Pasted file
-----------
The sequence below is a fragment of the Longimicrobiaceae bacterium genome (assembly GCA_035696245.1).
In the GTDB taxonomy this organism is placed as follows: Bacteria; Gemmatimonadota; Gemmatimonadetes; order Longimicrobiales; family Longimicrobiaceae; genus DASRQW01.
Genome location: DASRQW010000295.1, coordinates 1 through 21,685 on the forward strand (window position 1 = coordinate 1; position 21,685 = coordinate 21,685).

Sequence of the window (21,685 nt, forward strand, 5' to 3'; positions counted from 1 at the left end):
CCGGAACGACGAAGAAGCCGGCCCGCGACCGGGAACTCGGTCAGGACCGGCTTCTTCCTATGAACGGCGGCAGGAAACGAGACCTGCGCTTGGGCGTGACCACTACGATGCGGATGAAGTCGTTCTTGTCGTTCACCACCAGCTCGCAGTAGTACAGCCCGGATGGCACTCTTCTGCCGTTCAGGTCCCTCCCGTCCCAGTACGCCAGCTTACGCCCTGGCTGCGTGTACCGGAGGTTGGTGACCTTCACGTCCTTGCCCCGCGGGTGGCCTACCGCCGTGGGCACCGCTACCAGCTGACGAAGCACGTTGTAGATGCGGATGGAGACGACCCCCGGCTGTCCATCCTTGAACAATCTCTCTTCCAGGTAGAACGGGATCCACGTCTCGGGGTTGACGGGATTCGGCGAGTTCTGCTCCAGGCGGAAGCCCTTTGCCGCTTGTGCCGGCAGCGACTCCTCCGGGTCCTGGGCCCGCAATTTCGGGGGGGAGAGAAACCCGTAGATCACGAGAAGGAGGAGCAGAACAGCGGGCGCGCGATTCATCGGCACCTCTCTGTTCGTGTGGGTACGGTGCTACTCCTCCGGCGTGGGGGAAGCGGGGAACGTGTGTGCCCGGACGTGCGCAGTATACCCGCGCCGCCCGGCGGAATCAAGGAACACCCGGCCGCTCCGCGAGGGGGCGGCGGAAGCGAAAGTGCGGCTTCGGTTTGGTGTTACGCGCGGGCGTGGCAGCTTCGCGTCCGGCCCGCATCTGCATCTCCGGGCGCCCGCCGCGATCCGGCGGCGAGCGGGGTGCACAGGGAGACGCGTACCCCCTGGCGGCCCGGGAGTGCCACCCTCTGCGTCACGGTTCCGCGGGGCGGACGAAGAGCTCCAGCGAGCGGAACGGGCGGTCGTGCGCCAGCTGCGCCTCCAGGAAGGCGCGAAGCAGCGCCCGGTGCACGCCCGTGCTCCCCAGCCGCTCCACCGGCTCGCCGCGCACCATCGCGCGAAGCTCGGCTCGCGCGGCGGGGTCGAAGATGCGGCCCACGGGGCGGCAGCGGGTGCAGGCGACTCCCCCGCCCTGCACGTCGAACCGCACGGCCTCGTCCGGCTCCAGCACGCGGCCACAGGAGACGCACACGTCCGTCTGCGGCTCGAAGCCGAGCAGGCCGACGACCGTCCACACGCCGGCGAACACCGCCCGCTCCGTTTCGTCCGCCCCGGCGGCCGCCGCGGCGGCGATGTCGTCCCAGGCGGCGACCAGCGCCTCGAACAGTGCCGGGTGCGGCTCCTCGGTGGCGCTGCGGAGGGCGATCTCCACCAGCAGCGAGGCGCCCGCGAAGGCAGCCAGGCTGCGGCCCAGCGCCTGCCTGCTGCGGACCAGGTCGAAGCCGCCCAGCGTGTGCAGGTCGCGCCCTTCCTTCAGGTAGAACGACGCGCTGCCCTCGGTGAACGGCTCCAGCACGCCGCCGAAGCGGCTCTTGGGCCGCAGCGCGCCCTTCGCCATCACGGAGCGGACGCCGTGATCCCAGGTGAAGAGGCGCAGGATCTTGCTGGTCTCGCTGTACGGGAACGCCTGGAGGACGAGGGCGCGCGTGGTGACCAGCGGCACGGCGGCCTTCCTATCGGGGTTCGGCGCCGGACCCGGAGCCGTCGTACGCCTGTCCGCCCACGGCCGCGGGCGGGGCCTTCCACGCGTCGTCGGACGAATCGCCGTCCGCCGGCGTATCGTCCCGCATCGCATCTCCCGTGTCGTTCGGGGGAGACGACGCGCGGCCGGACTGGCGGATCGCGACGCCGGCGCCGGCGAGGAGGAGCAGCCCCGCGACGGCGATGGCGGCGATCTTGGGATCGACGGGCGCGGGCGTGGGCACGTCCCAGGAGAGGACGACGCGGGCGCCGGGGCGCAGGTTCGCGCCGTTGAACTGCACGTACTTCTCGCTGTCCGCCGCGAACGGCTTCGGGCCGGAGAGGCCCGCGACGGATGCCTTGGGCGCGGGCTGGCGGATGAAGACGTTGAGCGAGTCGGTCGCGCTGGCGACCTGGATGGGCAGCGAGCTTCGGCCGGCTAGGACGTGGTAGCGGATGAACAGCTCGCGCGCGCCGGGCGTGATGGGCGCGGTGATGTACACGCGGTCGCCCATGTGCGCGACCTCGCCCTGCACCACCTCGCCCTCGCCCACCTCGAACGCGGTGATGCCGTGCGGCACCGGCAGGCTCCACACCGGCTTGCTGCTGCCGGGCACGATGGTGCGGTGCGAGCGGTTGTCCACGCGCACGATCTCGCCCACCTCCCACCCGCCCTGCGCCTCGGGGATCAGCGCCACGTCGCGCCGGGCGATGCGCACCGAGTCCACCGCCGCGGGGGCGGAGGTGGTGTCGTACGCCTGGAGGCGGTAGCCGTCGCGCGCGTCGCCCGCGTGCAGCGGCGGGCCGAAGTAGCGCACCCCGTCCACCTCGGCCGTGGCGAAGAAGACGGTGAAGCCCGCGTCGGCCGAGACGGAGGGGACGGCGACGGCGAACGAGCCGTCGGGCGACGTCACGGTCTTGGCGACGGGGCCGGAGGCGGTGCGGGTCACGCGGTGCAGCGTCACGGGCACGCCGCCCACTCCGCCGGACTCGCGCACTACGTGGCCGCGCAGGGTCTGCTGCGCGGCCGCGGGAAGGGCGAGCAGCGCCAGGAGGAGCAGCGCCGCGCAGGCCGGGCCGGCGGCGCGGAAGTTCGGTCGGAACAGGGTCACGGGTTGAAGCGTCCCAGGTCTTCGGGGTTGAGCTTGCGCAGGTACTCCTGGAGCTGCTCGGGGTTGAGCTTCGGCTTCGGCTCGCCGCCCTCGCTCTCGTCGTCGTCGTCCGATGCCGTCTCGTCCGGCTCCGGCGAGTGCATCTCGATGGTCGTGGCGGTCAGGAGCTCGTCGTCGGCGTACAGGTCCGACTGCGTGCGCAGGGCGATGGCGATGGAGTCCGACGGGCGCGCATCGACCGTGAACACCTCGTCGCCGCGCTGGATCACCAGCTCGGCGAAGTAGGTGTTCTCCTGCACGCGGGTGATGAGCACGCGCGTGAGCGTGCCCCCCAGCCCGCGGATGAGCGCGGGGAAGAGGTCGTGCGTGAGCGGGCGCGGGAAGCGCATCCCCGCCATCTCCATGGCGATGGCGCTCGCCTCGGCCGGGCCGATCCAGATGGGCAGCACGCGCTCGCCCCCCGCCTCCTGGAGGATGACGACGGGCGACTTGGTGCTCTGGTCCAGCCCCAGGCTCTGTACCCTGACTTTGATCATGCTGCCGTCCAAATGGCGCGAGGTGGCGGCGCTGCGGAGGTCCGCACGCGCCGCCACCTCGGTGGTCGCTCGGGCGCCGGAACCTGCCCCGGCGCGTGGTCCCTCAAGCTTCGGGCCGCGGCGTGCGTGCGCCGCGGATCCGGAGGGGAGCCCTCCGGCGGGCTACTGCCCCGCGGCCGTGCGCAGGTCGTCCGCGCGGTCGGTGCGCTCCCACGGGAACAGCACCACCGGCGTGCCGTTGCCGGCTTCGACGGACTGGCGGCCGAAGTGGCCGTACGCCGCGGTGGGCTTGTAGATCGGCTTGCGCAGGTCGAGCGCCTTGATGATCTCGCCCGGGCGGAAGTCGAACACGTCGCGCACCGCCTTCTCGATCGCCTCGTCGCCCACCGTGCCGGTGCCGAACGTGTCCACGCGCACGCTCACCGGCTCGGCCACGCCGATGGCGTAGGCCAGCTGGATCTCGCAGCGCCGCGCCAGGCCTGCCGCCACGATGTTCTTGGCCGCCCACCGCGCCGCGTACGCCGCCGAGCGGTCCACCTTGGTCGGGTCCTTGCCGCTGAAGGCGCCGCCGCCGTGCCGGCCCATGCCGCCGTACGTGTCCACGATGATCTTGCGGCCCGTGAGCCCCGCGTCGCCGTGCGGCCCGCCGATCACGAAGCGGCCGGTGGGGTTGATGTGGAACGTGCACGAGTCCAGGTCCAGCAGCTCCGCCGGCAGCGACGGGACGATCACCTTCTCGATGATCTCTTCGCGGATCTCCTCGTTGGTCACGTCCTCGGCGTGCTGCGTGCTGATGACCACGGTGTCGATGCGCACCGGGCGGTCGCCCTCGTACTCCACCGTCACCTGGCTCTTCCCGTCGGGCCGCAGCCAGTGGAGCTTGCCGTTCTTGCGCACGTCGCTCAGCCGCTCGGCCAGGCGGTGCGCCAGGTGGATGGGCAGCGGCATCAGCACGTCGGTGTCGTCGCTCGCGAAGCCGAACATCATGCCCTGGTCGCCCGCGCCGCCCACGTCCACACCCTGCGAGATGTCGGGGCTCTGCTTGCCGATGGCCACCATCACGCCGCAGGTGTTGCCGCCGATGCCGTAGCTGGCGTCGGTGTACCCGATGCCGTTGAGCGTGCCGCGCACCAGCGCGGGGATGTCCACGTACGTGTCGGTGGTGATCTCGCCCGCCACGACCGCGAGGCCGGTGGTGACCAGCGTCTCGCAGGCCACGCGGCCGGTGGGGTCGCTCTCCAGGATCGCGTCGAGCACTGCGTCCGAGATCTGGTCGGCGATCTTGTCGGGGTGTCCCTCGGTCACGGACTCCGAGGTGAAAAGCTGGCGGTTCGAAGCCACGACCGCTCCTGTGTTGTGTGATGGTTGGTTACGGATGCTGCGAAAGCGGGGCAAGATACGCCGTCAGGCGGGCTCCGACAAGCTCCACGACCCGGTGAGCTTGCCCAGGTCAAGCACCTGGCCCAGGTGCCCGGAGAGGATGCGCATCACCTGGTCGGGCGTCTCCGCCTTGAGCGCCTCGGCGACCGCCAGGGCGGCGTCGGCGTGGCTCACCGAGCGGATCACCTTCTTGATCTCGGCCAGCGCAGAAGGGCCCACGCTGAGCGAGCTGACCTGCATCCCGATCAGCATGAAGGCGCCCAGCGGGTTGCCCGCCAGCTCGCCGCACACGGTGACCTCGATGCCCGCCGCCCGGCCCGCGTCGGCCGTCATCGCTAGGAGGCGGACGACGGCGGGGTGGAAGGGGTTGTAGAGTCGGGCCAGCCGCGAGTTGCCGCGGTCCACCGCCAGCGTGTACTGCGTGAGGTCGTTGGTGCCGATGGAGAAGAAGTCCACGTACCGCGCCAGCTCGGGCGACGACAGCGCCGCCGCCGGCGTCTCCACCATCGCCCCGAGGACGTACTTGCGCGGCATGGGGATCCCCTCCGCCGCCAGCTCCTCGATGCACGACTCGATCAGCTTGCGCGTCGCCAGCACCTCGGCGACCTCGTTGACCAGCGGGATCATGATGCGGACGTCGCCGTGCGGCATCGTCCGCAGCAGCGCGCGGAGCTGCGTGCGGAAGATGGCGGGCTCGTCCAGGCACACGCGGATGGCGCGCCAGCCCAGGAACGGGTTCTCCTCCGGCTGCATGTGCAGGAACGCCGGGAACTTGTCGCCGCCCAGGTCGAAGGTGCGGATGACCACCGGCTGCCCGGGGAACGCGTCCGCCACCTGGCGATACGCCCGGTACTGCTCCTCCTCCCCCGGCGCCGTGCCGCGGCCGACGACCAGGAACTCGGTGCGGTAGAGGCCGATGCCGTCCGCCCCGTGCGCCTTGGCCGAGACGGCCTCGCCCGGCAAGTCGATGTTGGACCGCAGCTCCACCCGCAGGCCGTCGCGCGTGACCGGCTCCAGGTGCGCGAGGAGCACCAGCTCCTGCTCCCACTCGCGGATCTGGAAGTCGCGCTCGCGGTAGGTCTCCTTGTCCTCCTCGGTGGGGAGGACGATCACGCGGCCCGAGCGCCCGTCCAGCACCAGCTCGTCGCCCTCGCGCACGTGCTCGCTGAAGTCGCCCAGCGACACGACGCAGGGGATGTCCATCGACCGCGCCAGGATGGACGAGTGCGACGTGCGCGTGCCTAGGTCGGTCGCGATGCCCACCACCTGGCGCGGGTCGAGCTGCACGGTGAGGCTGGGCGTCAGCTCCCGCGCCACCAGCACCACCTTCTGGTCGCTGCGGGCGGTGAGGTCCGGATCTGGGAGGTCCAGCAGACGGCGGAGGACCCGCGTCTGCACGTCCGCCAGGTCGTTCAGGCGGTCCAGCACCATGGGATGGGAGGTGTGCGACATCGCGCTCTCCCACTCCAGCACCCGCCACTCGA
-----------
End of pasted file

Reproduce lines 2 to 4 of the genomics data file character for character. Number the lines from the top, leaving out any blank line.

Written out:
In the GTDB taxonomy this organism is placed as follows: Bacteria; Gemmatimonadota; Gemmatimonadetes; order Longimicrobiales; family Longimicrobiaceae; genus DASRQW01.
Genome location: DASRQW010000295.1, coordinates 1 through 21,685 on the forward strand (window position 1 = coordinate 1; position 21,685 = coordinate 21,685).

Sequence of the window (21,685 nt, forward strand, 5' to 3'; positions counted from 1 at the left end):